it's entirely possible that if Harry hadn't gotten out to pass a note, someone would have gone back in time to investigate his death, and inadvertently caused a paradox by unlocking the door.

Sounds like too much of a stretch to me.

Doesn't this make Harry virtually immortal unless something so catastrophic happens that it destroys all the world at once?


in chapter 28 when he used transfiguration to apply force.

I don't remember that part, could point me to it?

[ Question ]

[HPMOR] Harry - example or anti-example?

by ndee 1 min read25th Feb 202016 comments

8


There is one thing that really striked me after reading HPMOR, it's a certain pattern of events that repeats many times.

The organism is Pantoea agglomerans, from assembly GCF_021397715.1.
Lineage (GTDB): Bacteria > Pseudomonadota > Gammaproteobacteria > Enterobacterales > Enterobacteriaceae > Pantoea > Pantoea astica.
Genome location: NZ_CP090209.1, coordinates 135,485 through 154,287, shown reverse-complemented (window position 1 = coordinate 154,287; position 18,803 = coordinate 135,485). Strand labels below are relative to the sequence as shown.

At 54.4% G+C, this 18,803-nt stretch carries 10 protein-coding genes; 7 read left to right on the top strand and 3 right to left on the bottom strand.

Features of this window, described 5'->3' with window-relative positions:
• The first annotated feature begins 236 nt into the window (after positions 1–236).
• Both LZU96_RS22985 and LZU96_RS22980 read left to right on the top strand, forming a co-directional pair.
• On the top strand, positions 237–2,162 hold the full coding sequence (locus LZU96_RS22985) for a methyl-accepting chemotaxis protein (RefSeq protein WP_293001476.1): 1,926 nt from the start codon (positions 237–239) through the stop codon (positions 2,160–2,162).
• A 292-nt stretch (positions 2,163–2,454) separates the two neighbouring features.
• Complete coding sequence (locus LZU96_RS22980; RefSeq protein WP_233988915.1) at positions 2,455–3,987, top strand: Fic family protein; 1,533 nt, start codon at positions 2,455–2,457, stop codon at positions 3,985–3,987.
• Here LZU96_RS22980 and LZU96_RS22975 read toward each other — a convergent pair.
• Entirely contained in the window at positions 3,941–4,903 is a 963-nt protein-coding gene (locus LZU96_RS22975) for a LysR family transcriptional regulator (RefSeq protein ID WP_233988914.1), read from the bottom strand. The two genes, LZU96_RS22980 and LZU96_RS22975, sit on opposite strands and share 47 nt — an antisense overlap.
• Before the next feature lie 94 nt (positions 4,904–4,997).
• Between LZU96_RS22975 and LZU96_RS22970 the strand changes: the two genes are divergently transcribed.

1) Harry gets into grave trouble due to his self-assurance and indiscretion

2) The author saves Harry using deus ex machina

And this makes me wonder - was Harry intentionally shown as an anti-example of rationality, or it just happened this way?

New Answer
Ask Related Question
New Comment

2 Answers

Chapter 122, paragraph beginning with "And right now, Harry James Potter-Evans-Verres was still a walking catastrophe"... and the stuff immediately preceding and following it. Seems like a pretty direct answer to your question.